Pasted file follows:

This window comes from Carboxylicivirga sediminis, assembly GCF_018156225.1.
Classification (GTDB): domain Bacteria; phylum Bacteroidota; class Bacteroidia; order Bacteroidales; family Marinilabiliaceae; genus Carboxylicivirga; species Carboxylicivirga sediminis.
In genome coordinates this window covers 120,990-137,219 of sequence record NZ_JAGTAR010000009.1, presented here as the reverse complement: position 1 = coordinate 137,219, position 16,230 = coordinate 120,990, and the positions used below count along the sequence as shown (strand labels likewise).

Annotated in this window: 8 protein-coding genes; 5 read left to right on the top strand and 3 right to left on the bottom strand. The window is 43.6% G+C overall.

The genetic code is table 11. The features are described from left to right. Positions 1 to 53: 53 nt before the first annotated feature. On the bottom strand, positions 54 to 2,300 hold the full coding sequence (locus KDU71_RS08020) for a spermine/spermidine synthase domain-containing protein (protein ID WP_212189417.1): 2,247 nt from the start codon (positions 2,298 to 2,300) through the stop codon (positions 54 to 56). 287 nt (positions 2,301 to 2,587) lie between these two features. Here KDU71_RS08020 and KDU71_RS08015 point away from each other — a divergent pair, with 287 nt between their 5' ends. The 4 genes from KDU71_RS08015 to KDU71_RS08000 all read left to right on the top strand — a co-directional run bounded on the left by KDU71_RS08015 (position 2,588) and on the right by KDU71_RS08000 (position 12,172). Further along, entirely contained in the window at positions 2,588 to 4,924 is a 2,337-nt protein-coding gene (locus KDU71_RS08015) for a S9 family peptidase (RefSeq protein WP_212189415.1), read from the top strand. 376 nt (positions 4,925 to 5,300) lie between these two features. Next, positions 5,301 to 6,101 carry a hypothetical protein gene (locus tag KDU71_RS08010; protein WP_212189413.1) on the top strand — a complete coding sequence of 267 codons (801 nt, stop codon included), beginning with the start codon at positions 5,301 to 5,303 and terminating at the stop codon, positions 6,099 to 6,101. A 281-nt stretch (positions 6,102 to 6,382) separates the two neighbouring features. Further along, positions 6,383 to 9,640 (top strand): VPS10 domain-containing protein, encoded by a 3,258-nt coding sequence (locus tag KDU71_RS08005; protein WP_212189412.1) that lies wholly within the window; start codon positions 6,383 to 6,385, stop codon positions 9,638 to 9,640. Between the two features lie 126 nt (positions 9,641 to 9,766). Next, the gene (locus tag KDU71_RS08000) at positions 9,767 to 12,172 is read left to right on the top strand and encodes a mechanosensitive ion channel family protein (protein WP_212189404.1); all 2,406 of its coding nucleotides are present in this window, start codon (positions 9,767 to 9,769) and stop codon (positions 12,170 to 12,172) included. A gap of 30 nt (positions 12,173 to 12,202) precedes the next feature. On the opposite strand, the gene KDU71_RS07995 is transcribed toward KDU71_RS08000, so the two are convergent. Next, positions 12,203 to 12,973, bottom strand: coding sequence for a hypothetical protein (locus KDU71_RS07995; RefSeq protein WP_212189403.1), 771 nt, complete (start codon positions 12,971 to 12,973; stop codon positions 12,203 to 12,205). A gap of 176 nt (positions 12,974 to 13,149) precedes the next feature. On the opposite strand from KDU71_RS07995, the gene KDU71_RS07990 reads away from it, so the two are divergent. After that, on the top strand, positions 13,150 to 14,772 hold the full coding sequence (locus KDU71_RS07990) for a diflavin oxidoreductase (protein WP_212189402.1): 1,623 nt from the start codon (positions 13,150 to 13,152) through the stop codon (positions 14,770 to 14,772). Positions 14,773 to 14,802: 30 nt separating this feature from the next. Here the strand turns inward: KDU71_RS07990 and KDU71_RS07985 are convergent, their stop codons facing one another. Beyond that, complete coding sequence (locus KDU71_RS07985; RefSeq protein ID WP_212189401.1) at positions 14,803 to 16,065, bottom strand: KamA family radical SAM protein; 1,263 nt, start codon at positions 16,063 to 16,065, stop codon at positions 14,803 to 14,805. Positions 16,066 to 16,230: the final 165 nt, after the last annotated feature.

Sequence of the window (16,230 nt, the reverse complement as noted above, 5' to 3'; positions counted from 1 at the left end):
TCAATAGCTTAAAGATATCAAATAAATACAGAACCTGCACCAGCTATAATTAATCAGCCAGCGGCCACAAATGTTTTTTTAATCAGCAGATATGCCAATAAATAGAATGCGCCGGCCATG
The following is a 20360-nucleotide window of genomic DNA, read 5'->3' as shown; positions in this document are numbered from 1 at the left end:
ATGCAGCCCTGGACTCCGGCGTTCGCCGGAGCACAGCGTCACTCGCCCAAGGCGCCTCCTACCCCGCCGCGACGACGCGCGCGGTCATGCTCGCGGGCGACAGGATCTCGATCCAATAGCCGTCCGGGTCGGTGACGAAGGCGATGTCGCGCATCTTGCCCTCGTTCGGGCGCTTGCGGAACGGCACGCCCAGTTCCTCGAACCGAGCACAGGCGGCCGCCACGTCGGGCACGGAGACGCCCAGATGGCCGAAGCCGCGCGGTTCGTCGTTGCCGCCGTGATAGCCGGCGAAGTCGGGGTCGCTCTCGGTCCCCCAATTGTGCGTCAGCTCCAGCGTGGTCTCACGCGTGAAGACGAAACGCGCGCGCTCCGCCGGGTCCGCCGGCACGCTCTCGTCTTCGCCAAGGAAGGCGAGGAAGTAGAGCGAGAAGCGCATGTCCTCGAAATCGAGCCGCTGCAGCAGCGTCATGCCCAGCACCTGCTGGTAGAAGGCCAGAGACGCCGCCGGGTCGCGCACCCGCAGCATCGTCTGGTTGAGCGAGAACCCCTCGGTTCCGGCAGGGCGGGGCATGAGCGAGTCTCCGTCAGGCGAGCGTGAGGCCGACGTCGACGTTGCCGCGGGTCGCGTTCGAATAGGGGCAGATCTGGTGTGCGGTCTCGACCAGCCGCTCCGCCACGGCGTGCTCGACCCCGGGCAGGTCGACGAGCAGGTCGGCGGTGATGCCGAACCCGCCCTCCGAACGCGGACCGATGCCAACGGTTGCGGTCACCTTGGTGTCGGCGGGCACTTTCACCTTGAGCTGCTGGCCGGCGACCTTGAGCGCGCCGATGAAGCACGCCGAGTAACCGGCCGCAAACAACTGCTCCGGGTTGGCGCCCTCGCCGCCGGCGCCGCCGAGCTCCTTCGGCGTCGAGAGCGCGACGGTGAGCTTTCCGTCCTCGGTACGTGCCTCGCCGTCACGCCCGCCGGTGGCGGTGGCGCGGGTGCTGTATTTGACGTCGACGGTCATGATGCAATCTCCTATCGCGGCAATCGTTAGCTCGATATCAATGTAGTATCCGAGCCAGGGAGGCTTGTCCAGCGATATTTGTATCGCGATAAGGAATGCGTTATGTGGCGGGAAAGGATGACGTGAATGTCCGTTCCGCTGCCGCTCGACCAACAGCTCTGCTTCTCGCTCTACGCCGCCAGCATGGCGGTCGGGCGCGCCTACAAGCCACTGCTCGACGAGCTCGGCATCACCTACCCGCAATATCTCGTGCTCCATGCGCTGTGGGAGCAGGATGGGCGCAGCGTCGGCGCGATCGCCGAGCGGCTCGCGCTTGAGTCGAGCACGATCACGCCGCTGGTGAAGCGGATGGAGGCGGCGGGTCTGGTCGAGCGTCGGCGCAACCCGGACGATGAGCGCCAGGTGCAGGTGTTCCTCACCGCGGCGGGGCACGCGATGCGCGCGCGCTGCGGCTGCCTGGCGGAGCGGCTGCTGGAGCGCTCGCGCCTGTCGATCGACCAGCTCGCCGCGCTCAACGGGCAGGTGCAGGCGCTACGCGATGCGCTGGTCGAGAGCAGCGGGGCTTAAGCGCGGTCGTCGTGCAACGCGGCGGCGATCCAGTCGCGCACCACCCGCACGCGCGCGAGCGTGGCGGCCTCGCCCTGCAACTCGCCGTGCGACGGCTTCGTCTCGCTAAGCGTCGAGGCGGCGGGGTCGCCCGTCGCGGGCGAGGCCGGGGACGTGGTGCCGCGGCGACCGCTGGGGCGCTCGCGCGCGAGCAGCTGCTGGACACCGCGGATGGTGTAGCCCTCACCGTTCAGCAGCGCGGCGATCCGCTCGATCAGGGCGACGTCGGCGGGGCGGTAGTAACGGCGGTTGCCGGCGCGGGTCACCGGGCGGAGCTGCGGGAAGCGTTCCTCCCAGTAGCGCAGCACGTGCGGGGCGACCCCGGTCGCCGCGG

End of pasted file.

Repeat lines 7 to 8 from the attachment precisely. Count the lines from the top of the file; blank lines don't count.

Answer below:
TCAATAGCTTAAAGATATCAAATAAATACAGAACCTGCACCAGCTATAATTAATCAGCCAGCGGCCACAAATGTTTTTTTAATCAGCAGATATGCCAATAAATAGAATGCGCCGGCCATG
The following is a 20360-nucleotide window of genomic DNA, read 5'->3' as shown; positions in this document are numbered from 1 at the left end: